Frequent Boing Boing contributor Clive Thompson (previously) has a great short piece in this month's Wired about platform cooperativism: replacing parasitical Silicon Valley companies that sit between workers and their customers with worker-owned co-ops that take the smallest commission possible in order to maintain the apps that customers and workers use to find each other.
Thompson tells the story of Up & Go, a worker-owned co-op for house cleaners where the average worker earns $22.25/hour. The Up & Go app does all the things that other gig economy apps do: makes it easy for workers and customers to find each other, contract for services and pay for them -- but because "there's no venture capitalist demanding hockey-stick growth or profits," the workers get to keep all the money.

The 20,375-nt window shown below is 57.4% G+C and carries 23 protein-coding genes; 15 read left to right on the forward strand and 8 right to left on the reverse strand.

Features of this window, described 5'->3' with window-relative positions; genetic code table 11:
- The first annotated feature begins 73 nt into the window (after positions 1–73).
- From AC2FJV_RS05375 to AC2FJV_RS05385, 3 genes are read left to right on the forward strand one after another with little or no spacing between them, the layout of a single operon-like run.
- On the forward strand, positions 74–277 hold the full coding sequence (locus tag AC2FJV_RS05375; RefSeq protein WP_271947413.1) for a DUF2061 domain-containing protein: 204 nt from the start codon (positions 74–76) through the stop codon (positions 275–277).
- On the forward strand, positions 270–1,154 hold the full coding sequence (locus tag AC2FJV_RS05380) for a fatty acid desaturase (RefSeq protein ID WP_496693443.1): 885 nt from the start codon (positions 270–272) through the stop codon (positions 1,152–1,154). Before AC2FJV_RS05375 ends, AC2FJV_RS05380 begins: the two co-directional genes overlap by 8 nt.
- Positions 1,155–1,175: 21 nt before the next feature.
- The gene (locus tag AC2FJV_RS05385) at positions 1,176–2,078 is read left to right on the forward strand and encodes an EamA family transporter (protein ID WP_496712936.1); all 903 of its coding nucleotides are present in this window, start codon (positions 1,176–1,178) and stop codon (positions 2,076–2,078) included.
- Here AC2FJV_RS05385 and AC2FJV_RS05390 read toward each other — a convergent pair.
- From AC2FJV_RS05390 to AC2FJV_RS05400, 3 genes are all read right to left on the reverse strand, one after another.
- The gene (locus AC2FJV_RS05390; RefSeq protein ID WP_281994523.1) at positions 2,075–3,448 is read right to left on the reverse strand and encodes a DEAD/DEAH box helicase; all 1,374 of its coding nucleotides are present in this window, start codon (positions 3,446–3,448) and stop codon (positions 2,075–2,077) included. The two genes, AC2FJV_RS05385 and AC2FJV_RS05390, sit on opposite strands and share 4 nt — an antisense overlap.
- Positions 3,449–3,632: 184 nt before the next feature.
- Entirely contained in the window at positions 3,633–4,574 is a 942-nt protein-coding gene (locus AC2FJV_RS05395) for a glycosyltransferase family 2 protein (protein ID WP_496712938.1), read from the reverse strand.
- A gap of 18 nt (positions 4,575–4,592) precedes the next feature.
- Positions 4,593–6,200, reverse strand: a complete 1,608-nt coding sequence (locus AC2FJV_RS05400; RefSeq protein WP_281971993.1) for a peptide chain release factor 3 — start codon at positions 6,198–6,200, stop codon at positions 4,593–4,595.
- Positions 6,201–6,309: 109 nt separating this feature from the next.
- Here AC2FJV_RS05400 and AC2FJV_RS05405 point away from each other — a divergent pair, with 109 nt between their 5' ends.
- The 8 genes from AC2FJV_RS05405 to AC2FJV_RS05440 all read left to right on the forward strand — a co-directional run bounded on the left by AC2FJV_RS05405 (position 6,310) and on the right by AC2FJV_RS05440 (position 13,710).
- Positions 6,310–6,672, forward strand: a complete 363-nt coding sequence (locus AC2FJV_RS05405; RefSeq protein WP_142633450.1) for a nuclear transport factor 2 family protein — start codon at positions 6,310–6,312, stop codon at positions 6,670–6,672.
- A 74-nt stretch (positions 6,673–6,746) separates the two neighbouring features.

Platform cooperativism has been popularized by the New School's Trebor Scholz, who leads a team writing free/open source code that groups of workers can set up and run in the field.
The lesson here? If we want better gig labor, the hard part isn't the code. It's the social stuff—getting workers together to form a co-op and setting up rules for selling their labor and resolving disagreements. An app can help things along, but it's humans who really change the world.
When Workers Control the Code [Clive Thompson/Wired]
US Air Force research scientist Michael Hansen created Rhasspy as a privacy-oriented alternative to surveilling "voice assistant" products like Google Assistant, Alexa and Siri; the free/open project supports dozens of languages from German, French and English to Mandarin, Vietnamese and Russian, and is designed to run on Raspberry Pi-based devices.
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